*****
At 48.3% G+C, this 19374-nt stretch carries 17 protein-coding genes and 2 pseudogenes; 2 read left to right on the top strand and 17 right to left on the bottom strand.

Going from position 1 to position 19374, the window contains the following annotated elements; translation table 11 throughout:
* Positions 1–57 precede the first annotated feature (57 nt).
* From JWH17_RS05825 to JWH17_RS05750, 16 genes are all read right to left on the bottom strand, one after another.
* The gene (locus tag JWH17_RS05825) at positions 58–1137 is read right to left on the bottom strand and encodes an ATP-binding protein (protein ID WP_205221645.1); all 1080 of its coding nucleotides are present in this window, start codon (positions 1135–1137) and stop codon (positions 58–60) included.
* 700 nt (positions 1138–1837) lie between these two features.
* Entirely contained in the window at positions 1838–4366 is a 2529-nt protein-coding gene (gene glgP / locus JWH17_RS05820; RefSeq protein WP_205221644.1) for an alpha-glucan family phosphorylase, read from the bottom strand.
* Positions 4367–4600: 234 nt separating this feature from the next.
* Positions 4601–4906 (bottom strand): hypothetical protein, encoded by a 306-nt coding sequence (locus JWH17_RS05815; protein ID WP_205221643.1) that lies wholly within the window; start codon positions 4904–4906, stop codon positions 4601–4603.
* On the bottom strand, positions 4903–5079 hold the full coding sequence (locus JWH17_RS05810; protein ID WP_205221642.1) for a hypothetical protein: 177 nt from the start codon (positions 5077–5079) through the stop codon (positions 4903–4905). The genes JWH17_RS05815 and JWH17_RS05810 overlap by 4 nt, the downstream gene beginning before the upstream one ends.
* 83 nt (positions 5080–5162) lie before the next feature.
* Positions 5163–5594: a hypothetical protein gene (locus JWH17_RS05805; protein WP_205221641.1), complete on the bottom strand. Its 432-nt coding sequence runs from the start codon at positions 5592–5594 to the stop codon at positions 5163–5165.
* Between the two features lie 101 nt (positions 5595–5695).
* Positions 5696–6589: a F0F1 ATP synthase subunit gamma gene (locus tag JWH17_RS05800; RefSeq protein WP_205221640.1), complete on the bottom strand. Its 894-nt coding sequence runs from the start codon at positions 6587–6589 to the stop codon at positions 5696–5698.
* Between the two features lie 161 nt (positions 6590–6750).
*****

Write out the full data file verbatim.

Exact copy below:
At 48.3% G+C, this 19374-nt stretch carries 17 protein-coding genes and 2 pseudogenes; 2 read left to right on the top strand and 17 right to left on the bottom strand.

Going from position 1 to position 19374, the window contains the following annotated elements; translation table 11 throughout:
* Positions 1–57 precede the first annotated feature (57 nt).
* From JWH17_RS05825 to JWH17_RS05750, 16 genes are all read right to left on the bottom strand, one after another.
* The gene (locus tag JWH17_RS05825) at positions 58–1137 is read right to left on the bottom strand and encodes an ATP-binding protein (protein ID WP_205221645.1); all 1080 of its coding nucleotides are present in this window, start codon (positions 1135–1137) and stop codon (positions 58–60) included.
* 700 nt (positions 1138–1837) lie between these two features.
* Entirely contained in the window at positions 1838–4366 is a 2529-nt protein-coding gene (gene glgP / locus JWH17_RS05820; RefSeq protein WP_205221644.1) for an alpha-glucan family phosphorylase, read from the bottom strand.
* Positions 4367–4600: 234 nt separating this feature from the next.
* Positions 4601–4906 (bottom strand): hypothetical protein, encoded by a 306-nt coding sequence (locus JWH17_RS05815; protein ID WP_205221643.1) that lies wholly within the window; start codon positions 4904–4906, stop codon positions 4601–4603.
* On the bottom strand, positions 4903–5079 hold the full coding sequence (locus JWH17_RS05810; protein ID WP_205221642.1) for a hypothetical protein: 177 nt from the start codon (positions 5077–5079) through the stop codon (positions 4903–4905). The genes JWH17_RS05815 and JWH17_RS05810 overlap by 4 nt, the downstream gene beginning before the upstream one ends.
* 83 nt (positions 5080–5162) lie before the next feature.
* Positions 5163–5594: a hypothetical protein gene (locus JWH17_RS05805; protein WP_205221641.1), complete on the bottom strand. Its 432-nt coding sequence runs from the start codon at positions 5592–5594 to the stop codon at positions 5163–5165.
* Between the two features lie 101 nt (positions 5595–5695).
* Positions 5696–6589: a F0F1 ATP synthase subunit gamma gene (locus tag JWH17_RS05800; RefSeq protein WP_205221640.1), complete on the bottom strand. Its 894-nt coding sequence runs from the start codon at positions 6587–6589 to the stop codon at positions 5696–5698.
* Between the two features lie 161 nt (positions 6590–6750).